In 1971, Mr. Edwards joined Skylark, a band centred around keyboardist David Foster and his wife, the singer B.J. Cook, both from Victoria. Dave Richardson, a police officer in the Victoria suburb of Saanich – known by the musicians as Dave the Cop – gave Mr. Foster several of his poems for consideration, including one about his girlfriend, a hard-working nurse who had collapsed exhausted after a trying day at the hospital. His line, “Let her cry for she’s a lady,” became a soundtrack for many women’s personal travails.

While the band suspected they had a hit, the recording session sputtered as Mr. Foster fretted that the tune was too sentimental. He left the room, soon to be joined by organist Robbie King. The remaining musicians, including Steve Pugsley on bass and Duris Maxwell on drums, captured the sound they were seeking on their first take, with Mr. Edwards’s evocative guitar opening and later solo familiar now to generations of listeners. A heartfelt, emotional vocal by Donny Gerrard would be imitated by the dozens who covered the song.

The record label released two singles off Skylark’s debut album, though they gained little notice. It was Rosalie Trombley, music director of radio station CKLW in Windsor, Ont., who heard potential in Wildflower. She played the album track over and over for three months, insisting Capitol release a single. The record company ignored her and she briefly stopped playing the song only to have listeners in Windsor and Detroit deluge the station with requests. The record company finally relented and released a single to the Detroit market, only to watch the song take off along the Eastern Seaboard before sweeping the continent. Wildflower, a word which, incidentally, does not appear in the song, spent 21 weeks on the Billboard charts, climbing to No. 9 on the Hot 100 chart in the United States and to the No. 1 slot in the adult-contemporary chart in Canada. It would sell more than one million copies.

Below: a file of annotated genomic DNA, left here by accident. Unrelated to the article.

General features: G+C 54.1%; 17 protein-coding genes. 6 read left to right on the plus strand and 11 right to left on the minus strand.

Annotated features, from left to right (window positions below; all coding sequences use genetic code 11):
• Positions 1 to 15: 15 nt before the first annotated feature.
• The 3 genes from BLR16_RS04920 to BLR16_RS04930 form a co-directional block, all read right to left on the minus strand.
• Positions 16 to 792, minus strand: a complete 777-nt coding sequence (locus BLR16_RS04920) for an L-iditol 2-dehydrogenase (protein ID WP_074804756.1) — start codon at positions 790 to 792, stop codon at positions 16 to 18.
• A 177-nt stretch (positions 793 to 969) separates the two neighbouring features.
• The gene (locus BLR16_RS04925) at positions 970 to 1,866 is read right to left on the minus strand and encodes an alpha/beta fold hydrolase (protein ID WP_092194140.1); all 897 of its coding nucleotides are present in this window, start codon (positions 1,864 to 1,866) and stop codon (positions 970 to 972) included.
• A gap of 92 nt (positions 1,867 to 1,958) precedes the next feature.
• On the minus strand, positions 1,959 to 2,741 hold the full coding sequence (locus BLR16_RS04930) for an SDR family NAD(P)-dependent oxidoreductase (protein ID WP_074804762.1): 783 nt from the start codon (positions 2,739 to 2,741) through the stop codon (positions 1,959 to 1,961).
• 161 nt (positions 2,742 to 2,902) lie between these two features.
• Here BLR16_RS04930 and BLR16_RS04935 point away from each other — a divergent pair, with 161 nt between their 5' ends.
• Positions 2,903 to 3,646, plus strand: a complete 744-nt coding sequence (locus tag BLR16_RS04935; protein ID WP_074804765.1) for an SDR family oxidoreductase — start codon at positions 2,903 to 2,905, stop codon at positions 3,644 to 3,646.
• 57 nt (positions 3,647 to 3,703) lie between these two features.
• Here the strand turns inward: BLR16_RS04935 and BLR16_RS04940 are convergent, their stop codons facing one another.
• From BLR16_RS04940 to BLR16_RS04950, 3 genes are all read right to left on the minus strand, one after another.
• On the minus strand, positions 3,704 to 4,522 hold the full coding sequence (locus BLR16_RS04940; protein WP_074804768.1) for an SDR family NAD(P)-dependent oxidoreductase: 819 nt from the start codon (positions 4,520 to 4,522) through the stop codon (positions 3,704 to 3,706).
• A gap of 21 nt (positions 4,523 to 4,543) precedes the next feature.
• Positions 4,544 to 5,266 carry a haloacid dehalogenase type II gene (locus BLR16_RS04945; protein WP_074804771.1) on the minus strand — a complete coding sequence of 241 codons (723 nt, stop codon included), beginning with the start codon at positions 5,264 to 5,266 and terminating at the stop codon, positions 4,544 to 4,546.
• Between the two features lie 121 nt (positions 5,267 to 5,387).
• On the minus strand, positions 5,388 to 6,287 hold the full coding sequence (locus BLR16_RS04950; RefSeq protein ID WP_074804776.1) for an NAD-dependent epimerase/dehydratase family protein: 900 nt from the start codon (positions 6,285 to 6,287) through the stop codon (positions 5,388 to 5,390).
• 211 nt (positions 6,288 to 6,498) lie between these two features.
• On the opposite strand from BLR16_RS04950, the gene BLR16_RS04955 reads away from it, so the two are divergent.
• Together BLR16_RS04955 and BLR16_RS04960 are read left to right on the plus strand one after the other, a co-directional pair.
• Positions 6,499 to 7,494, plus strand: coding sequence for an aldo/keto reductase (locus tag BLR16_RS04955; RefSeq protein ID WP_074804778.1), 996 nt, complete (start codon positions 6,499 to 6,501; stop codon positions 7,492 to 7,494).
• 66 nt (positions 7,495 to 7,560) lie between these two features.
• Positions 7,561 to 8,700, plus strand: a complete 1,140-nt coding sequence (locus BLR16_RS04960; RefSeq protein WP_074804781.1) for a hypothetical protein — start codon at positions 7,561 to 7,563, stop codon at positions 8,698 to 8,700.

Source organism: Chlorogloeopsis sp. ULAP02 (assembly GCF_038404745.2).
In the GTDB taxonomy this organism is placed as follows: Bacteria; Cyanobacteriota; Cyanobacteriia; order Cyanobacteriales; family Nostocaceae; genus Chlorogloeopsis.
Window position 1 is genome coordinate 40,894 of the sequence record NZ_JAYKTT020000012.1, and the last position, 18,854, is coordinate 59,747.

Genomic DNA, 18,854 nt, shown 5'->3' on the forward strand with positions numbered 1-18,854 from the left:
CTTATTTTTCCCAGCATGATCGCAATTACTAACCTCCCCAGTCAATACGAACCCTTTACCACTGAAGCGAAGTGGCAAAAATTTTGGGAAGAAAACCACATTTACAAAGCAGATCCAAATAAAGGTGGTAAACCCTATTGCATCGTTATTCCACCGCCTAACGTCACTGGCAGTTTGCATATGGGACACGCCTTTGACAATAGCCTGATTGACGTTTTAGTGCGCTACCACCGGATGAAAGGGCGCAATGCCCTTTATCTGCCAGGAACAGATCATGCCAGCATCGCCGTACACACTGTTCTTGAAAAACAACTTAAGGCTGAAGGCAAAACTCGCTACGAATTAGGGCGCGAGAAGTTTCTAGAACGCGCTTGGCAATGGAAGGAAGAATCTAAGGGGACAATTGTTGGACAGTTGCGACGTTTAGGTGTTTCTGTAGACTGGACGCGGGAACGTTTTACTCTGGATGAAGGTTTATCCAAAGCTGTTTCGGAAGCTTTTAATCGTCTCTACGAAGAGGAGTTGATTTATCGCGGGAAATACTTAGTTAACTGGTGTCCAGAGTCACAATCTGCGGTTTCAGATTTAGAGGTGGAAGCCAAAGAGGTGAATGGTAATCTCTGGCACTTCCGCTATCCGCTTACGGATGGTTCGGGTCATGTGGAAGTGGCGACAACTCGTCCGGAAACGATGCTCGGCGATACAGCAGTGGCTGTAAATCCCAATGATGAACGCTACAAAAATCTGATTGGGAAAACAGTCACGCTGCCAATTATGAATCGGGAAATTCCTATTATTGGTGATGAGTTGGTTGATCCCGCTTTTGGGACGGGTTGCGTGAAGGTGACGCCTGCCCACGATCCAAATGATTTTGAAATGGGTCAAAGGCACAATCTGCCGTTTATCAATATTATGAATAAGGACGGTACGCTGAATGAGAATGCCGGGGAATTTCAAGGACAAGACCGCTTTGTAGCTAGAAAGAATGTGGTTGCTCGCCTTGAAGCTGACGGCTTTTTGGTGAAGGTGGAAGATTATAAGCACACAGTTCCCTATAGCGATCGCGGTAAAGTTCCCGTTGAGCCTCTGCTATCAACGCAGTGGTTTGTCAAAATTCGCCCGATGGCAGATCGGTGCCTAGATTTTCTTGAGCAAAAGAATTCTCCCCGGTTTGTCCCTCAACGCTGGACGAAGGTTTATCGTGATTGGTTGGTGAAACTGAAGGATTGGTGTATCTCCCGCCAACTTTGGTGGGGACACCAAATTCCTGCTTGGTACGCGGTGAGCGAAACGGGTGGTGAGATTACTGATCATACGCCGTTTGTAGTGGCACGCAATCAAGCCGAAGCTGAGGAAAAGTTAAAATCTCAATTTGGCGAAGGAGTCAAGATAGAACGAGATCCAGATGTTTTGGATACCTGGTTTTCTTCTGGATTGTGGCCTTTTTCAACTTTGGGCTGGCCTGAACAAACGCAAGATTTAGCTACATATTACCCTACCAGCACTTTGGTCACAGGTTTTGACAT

Skylark’s second album, which also included Wildflower, as the record company sought to cash in on its earlier negligence, failed to find an audience and the band broke up. The hit launched Mr. Foster’s career as a multi-Grammy Award-winning producer, songwriter and arranger.

Mr. Edwards went on to play with the Hometown Band, which had two modest hits with Flying and I’m Ready. He can be heard on countless hit songs, including Don’t Cry For Me, Argentina by Olivia Newton-John, Don't Forget Me (When I'm Gone) by Glass Tiger and Which Way You Goin’ Billy? by the Poppy Family.

Mr. Edwards had open-heart surgery and a triple bypass in February. During the surgery, it was discovered that he had throat cancer. He died at home in Vancouver on Nov. 11. He leaves his wife, Mary; a daughter, Jennifer; and, a sister, Carol. A celebration of life will be held in Victoria in the spring.

Wildflower earned Mr. Edwards induction in the Canadian Songwriters Hall of Fame alongside Mr. Richardson in 2011. The song has been covered by numerous acts, including the O’Jays and the Neville Brothers, as well as in several genres, including country and jazz instrumental. Various versions have also been sampled for recordings by the likes of Tupac Shakur, Kanye West and Drake, a remarkable achievement considering Wildflower was the first complete song Mr. Edwards ever composed.

As Mr. Foster wrote in a statement on his friend’s death, “Wildflower will live long after all of us are gone.”